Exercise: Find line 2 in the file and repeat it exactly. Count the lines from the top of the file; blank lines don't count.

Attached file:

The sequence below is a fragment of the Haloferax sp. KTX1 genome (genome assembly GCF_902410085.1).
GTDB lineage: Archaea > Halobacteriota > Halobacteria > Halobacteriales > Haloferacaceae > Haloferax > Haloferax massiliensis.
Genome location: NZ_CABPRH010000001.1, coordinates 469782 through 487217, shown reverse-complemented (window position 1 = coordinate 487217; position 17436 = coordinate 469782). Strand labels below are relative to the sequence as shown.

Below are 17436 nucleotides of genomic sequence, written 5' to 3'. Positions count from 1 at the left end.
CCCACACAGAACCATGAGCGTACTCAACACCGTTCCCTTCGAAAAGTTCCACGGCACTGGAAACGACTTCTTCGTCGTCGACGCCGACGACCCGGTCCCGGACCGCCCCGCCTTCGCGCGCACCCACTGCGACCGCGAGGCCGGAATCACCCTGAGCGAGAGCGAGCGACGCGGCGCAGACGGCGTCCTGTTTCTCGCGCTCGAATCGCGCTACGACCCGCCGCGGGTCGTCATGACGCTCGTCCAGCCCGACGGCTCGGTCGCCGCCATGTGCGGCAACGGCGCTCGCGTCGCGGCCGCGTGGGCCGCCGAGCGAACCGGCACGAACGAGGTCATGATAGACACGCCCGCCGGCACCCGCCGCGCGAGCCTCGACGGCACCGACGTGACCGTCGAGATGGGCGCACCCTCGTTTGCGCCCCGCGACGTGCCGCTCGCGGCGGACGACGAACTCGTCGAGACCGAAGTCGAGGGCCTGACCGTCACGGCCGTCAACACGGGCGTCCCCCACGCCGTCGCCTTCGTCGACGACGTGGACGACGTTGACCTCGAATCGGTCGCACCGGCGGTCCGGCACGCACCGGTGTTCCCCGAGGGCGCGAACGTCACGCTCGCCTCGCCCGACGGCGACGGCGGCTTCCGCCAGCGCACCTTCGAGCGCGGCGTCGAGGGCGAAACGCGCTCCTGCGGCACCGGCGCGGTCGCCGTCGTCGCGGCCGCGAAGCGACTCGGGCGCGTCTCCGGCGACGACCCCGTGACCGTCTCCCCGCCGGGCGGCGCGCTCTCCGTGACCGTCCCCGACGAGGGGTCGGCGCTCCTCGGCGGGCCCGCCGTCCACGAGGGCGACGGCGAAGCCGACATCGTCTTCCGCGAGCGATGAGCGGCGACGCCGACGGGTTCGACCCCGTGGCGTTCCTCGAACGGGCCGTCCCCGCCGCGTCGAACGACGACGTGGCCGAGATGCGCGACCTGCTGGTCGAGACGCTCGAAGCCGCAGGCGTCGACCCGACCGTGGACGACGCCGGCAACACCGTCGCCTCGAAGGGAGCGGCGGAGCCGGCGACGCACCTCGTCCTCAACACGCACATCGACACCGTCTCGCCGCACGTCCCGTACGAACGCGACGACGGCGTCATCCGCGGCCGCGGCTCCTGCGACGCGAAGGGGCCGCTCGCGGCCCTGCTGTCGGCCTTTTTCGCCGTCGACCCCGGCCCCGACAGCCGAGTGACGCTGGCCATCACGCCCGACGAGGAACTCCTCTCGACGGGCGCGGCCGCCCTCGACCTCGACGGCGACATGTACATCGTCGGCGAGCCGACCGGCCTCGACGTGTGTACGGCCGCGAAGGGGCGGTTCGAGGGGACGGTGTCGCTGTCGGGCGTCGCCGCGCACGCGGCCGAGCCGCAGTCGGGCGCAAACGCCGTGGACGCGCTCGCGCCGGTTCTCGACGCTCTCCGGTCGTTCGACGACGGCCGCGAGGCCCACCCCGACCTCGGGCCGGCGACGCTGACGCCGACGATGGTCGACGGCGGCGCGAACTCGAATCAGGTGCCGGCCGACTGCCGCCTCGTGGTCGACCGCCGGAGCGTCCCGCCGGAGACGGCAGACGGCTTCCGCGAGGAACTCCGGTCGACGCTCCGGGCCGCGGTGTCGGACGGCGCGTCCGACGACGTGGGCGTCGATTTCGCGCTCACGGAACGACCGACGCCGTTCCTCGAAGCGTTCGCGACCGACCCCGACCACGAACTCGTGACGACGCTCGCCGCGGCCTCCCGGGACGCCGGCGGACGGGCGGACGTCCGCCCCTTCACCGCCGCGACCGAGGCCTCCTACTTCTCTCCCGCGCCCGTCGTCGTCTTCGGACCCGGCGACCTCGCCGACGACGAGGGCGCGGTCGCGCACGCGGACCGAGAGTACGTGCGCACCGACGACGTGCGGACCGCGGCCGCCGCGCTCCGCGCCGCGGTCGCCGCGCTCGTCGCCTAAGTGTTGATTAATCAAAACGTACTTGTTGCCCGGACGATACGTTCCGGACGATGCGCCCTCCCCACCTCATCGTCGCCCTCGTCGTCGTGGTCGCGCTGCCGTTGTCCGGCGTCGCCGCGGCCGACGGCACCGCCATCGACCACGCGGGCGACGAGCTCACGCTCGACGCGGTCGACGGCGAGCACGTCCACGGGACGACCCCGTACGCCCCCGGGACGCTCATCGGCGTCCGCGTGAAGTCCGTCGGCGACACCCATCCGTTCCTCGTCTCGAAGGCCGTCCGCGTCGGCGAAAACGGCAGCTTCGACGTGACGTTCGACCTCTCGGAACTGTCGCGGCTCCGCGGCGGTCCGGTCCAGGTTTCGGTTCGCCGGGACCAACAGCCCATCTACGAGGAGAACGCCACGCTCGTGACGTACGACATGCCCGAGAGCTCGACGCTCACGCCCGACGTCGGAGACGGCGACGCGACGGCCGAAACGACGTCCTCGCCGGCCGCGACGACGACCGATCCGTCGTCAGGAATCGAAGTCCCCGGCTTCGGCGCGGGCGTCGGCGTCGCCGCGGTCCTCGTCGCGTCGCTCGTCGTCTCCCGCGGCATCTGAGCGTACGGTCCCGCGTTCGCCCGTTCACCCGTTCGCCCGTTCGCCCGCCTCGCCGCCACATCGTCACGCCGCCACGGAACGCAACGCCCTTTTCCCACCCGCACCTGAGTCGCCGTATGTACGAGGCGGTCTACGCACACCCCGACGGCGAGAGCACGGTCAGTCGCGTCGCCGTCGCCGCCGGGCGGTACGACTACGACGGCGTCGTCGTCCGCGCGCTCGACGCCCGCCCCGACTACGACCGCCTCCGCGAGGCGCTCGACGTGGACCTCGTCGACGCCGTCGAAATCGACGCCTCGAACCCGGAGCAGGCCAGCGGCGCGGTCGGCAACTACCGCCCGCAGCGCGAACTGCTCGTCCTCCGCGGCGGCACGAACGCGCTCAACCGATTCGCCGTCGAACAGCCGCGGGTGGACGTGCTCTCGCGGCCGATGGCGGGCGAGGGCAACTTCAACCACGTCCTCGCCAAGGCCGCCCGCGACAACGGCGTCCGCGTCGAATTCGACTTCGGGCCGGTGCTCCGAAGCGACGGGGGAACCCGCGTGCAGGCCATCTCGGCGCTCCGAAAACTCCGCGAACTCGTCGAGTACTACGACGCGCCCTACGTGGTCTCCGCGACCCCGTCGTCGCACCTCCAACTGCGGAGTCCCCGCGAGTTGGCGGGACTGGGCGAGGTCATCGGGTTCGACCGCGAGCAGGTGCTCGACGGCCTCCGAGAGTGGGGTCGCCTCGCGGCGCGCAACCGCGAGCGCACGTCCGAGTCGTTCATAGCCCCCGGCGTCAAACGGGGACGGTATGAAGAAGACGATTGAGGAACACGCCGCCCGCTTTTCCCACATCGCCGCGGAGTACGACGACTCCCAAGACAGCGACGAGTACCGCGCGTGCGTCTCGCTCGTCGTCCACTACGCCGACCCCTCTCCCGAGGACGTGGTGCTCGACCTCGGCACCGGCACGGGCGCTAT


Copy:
GTDB lineage: Archaea > Halobacteriota > Halobacteria > Halobacteriales > Haloferacaceae > Haloferax > Haloferax massiliensis.